3. Create accountability. Expect to see immediate improvement. That improvement should be self-sustained by the individual. You shouldn’t have to constantly re-direct them.
You are most likely working with a grown-up human being. They shouldn’t need handholding. If directly confronted with a specific problem behavior, you should expect to see :
- Immediate effort to change the behavior
- Actual, sustained change in behavior
- Ownership and a sense of responsibility
- Elimination of the toxic effects
If you work in an environment where there is an HR process, start the process. I know these processes can be exhausting. But are they really more exhausting than dealing with the consequences of a toxic personality day in and day out? Probably not.
If you don’t have a process, start out with what I’ve written above.
This should begin immediately. Grow-ups who are willing to change don’t need 90 days to start to change. It should begin the moment they walk out your door.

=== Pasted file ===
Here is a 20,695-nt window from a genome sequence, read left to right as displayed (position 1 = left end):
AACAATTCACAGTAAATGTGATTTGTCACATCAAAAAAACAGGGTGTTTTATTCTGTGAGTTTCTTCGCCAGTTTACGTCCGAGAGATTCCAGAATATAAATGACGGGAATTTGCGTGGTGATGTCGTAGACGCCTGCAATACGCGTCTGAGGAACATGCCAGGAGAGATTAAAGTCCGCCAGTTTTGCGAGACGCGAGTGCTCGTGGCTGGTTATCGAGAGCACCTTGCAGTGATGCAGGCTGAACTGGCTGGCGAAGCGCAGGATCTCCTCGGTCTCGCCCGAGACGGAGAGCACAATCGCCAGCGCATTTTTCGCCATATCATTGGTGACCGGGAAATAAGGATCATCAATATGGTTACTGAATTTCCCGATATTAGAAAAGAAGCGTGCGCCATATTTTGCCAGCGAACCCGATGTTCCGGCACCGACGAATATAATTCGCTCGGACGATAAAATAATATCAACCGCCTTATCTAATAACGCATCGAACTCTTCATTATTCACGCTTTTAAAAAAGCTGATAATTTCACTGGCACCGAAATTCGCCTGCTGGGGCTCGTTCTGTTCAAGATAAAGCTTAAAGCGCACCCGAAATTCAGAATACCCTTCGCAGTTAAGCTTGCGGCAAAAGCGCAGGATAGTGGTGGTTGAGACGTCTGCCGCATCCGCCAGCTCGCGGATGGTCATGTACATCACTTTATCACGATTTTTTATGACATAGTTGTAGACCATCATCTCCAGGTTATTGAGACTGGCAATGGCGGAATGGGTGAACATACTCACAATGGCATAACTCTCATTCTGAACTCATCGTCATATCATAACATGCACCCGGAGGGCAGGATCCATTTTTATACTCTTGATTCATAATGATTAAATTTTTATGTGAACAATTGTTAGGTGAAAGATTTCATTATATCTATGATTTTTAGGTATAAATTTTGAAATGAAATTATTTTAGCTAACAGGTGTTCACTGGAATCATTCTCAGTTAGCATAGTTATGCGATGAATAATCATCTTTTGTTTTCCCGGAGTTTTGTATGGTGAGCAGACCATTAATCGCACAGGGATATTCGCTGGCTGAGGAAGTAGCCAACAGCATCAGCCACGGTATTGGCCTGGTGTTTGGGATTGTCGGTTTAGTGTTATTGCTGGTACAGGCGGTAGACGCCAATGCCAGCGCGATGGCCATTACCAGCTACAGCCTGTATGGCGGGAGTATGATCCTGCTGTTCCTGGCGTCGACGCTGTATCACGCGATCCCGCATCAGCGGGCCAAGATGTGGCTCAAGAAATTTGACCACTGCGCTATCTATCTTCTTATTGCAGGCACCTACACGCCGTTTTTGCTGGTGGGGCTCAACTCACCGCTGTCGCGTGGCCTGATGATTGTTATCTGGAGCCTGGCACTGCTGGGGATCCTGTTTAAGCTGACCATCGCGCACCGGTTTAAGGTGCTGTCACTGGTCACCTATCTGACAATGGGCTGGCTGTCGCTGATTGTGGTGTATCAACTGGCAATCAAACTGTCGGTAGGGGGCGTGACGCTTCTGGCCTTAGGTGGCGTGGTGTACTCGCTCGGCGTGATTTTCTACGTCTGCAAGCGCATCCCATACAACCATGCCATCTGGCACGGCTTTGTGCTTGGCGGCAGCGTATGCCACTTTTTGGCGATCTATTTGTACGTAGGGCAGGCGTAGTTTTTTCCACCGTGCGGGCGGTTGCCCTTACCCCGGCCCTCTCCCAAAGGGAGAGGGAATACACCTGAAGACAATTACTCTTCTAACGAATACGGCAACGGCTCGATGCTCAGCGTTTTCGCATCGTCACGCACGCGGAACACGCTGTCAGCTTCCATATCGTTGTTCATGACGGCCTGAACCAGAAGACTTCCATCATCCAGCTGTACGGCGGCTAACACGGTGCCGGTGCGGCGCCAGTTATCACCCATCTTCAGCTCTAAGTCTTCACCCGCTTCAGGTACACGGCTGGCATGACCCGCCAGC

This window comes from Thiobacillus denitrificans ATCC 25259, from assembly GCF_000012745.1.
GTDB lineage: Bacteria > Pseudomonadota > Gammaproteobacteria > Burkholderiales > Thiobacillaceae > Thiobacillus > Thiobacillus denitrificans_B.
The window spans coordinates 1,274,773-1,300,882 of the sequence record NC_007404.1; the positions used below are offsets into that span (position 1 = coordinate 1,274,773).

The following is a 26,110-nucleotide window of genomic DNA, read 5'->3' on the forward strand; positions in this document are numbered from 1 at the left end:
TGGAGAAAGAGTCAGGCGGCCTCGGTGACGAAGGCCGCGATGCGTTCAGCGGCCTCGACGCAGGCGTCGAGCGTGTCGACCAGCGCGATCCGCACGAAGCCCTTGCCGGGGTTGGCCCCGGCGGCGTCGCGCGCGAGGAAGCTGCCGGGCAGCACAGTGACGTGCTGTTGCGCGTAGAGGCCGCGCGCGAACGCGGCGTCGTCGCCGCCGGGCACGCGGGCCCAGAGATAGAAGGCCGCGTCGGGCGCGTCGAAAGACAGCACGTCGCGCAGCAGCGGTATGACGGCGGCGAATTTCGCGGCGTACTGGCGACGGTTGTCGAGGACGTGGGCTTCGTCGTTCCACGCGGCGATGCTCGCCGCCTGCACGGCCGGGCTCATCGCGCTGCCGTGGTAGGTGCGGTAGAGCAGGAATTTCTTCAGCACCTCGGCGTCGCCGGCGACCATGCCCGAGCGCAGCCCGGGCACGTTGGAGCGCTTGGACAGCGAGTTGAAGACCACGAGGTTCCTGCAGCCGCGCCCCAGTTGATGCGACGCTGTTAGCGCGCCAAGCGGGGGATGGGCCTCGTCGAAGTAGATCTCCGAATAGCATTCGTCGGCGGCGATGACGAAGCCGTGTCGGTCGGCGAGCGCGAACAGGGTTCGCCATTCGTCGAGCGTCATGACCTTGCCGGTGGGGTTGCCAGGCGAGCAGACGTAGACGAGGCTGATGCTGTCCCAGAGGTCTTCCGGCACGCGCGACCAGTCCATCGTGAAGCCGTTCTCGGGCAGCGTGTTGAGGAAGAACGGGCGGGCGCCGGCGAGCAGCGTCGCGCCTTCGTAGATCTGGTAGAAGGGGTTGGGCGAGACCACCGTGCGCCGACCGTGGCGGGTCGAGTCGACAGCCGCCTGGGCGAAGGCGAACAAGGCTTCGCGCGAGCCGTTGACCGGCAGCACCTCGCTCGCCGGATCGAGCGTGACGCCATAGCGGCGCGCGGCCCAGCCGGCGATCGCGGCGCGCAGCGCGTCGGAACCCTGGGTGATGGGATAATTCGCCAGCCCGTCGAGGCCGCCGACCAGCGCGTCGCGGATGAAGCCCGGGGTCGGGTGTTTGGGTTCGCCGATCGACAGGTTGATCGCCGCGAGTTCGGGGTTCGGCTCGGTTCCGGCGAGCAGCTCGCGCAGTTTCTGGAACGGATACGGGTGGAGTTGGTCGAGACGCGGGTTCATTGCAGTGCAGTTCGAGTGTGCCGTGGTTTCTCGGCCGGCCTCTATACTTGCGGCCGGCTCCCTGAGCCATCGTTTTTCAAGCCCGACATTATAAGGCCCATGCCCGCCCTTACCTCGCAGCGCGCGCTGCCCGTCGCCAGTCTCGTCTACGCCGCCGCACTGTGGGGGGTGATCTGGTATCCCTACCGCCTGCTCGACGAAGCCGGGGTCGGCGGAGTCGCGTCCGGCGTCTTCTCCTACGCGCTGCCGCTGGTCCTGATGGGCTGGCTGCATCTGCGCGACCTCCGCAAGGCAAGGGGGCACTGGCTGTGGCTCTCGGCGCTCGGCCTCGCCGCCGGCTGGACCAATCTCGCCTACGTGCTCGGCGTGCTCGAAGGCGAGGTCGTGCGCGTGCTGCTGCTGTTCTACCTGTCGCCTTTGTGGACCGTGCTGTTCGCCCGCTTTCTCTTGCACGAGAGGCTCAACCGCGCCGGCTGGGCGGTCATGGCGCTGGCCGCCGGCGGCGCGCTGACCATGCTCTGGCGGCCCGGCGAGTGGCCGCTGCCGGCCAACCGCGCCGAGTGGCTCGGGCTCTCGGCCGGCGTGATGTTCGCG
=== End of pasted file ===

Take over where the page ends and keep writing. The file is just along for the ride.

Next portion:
Having said that — offer grace. They might not get it perfectly or consistently. Habits and lifelong behaviors may be difficult to change.
But you should see their immediate effort, with improving results and a sustained sense of personal responsibility.
Don’t put up with nonsense. Invest in people who are tangibly growing. But if they quit trying, or don’t produce change, or don’t accept responsibility, or find a new set of toxic behaviors, call it for what it is: Time to let them go.
Take good care,
 If your HR policies don’t allow you to address toxicity in a timely way, then those policies are toxic. Also, in many cases, it exposes the company to liability.
Originally published at https://www.christianmuntean.com on September 13, 2022.